JSHA VS FLHA Part 1

Sometimes with all the safety talk going on, I forget that not everyone always knows what I’m talking about. I bring JSHA’s and FLHA’s up a lot. They’re one of the most valuable tools in the safety industry. Then it dawned on me… Some people might not know what I’m talking about. This is a terrifying thought but a real one. I worked on one site where there was a quick pre-work talk… mostly instructions for the day but no FLHA. When I asked about doing one, everyone looked at me like I had two heads. This wasn’t THAT long ago. So, sadly there may be some of you new to industry working on a site like this as well. For those workers and well… everyone, let’s take a few days to focus on one of the most important tools in your belt. 

 

JSHA and FLHA are not different names for the same thing. They each have their own purpose. JSHA stands for Job Site Hazard Analysis (keep in mind there are many names for both of these such as JSA, JHA and so on) This is completed by an employer for the entire site. If we want to get super technical here, the legislation in Alberta OH&S Code, Part 2, Section 7.1 states, “An employer must assess a work site and identify existing and potential hazards before work begins at the work site or prior to the construction of a new work site.” Section 7.2  further states, “An employer must prepare a report of the results of a hazard assessment and the methods used to control or eliminate the hazards identified.” This site wide hazard assessment can be viewed as the Job Site Hazard Assessment, or JSHA. They will use the hierarchy of controls to determine what is safe and practicable for each task. Come back tomorrow and we will go over the hierarchy of controls and all things JSHA and FLHA.

 

To learn even more about this topic head to our site and take our in depth Hazard Assessment course. It will provide you with some great tools for your safety belt and best of all… it’s free for limited time!

Donning and Doffing a Full Body Harness

This video shows the proper donning and doffing procedure for a full body harness. It provides step-by-step instructions on how to put-on, check fit, and take-off a safety harness used for fall protection.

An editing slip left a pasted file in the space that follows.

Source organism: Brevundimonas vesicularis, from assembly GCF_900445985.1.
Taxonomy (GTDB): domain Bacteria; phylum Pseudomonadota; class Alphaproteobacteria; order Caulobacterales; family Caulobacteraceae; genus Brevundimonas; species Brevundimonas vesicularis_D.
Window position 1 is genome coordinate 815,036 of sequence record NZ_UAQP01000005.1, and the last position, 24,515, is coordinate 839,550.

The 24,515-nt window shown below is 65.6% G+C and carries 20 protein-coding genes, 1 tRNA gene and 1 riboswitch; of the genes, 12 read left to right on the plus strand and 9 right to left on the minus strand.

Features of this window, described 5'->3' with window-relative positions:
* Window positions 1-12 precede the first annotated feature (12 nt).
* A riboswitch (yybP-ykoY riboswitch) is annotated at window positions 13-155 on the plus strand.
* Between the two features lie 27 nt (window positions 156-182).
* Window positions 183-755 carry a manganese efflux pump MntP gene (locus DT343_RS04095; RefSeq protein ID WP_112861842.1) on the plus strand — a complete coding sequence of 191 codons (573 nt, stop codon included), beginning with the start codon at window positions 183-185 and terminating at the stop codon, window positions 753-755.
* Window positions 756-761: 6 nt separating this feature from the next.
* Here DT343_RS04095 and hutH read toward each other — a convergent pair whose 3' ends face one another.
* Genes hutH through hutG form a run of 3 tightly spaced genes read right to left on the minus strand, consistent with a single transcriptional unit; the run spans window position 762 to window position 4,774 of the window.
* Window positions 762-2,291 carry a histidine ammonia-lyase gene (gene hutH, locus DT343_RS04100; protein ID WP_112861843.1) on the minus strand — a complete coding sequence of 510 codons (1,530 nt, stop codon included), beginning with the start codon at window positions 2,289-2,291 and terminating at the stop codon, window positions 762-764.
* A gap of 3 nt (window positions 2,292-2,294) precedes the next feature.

Eye Bolts – Rigging and Signalling

Eye bolts are essential devices used in many lifting operations; but eye bolt failures continue to cause incidents especially when used for angular lifts. Here is a short video that gives valuable information every rigger should know when using eye bolts in their rigging operations.

How to Tie Knots (Bowline, Square, and Hitch Knots)

This video contains step-by-step instructions and video demonstrations for tying the bowline, square and hitch (clove hitch and half hitch) knots.

OH&S Act 2018 – Obligations of Worksite Parties

This short clip gives a brief overview of the 2018 OH&S Act in terms of the obligations of Worksite Parties (employers, supervisors, and workers) that came into effect on June 1, 2018.

Effects of H2S on the Human Body

Just the smallest amount of hydrogen sulfide can have huge effects on the human body. H2S is measured in parts per million. One PMM means one part gas per one million parts air, that’s nothing right? Wrong! H2S starts to wreak havoc at just 0.01 PPM. Let me break down just how deadly this gas really is. (Oh geez did I just say “deadly gas”?)

0.01 – 0.3 PPM – This is called the odour threshold and it smells like rotten eggs. You know the guy that eats egg salad every day in the lunch trailer… It smells like him.

1 – 20 PPM – The egg smell is even more offensive, causing nausea, tearing of the eyes and headaches.

20 -100 PPM – There is nose, eye, throat, lung and digestive irritation, accompanied by the loss of appetite and smell.

100 – 200 PPM – Nose, throat and lung irritation is now severe. Your sense of smell is completely gone now.

250 – 500 PPM – Fluid will begin to build up in your lungs.

500 PPM – Excitement, staggering and sudden collapse is possible now, along with loss of your memory for exposure time, dizziness, unconsciousness and death within a few hours.

500 – 1000 PPM – Respiratory paralysis, irregular heartbeat, collapse and death without rescue.

Over 1000 PPM – Immediate death. Game over, you didn’t have a chance.

Talking about “deadly gas” can be kind of funny, but H2S is absolutely no joke. Make sure you’re trained before entering any area that may contain any amount of H2S. For more information click here.

H2S – Typical Sites and Locations

Here is another snippet from our “soon to be released” H2S course. To keep our courses engaging, we include a mix of animation, video, pictures and set it all with a little background guitar for any music enthusiasts out there…well that part is a bit of a stretch. None the less, we hope you find it interesting and informative…some recent incidents are also included. It brings home the serious nature of H2S and why everyone should be trained.

H2S Safety Training (Sneak Peek)

Here’s a sneak peek at our H2S safety training online course soon to be released. Stay tuned for more safety video previews and information as to when the entire suite of new safety courses goes live.

Rigging and Signalling for Crane Operations – Intro (Sneak Peek)

Here’s a sneak peek of our Rigging and Signalling for Crane Operations online course. Stay tuned to see more soon.

Signalling for Crane Operations – Hand Signalling (Sneak Peek)

Here’s a sneak peek at our new Signalling for Crane Operations online course. Stay tuned to see more soon.